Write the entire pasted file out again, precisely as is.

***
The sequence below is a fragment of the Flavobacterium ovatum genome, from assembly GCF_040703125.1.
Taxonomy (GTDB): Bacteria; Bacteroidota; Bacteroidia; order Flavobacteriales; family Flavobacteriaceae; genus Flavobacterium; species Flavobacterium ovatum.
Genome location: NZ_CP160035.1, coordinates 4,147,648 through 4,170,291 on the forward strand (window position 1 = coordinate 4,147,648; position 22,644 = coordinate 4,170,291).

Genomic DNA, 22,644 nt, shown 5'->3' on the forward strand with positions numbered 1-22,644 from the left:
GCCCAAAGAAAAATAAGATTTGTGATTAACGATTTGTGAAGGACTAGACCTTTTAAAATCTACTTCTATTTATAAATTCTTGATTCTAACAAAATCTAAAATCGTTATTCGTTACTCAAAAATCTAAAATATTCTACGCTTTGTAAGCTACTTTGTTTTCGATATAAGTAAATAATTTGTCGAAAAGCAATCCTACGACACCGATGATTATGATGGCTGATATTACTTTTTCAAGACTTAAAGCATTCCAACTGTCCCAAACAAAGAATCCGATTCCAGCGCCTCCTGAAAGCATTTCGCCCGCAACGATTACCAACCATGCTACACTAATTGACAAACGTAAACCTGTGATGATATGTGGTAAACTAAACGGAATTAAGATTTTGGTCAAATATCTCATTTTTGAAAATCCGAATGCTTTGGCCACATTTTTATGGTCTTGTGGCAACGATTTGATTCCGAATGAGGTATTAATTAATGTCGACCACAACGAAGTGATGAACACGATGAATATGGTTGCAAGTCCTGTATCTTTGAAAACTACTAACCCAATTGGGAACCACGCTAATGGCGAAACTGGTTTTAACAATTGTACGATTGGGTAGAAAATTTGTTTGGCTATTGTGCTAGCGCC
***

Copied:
The sequence below is a fragment of the Flavobacterium ovatum genome, from assembly GCF_040703125.1.
Taxonomy (GTDB): Bacteria; Bacteroidota; Bacteroidia; order Flavobacteriales; family Flavobacteriaceae; genus Flavobacterium; species Flavobacterium ovatum.
Genome location: NZ_CP160035.1, coordinates 4,147,648 through 4,170,291 on the forward strand (window position 1 = coordinate 4,147,648; position 22,644 = coordinate 4,170,291).

Genomic DNA, 22,644 nt, shown 5'->3' on the forward strand with positions numbered 1-22,644 from the left:
GCCCAAAGAAAAATAAGATTTGTGATTAACGATTTGTGAAGGACTAGACCTTTTAAAATCTACTTCTATTTATAAATTCTTGATTCTAACAAAATCTAAAATCGTTATTCGTTACTCAAAAATCTAAAATATTCTACGCTTTGTAAGCTACTTTGTTTTCGATATAAGTAAATAATTTGTCGAAAAGCAATCCTACGACACCGATGATTATGATGGCTGATATTACTTTTTCAAGACTTAAAGCATTCCAACTGTCCCAAACAAAGAATCCGATTCCAGCGCCTCCTGAAAGCATTTCGCCCGCAACGATTACCAACCATGCTACACTAATTGACAAACGTAAACCTGTGATGATATGTGGTAAACTAAACGGAATTAAGATTTTGGTCAAATATCTCATTTTTGAAAATCCGAATGCTTTGGCCACATTTTTATGGTCTTGTGGCAACGATTTGATTCCGAATGAGGTATTAATTAATGTCGACCACAACGAAGTGATGAACACGATGAATATGGTTGCAAGTCCTGTATCTTTGAAAACTACTAACCCAATTGGGAACCACGCTAATGGCGAAACTGGTTTTAACAATTGTACGATTGGGTAGAAAATTTGTTTGGCTATTGTGCTAGCGCC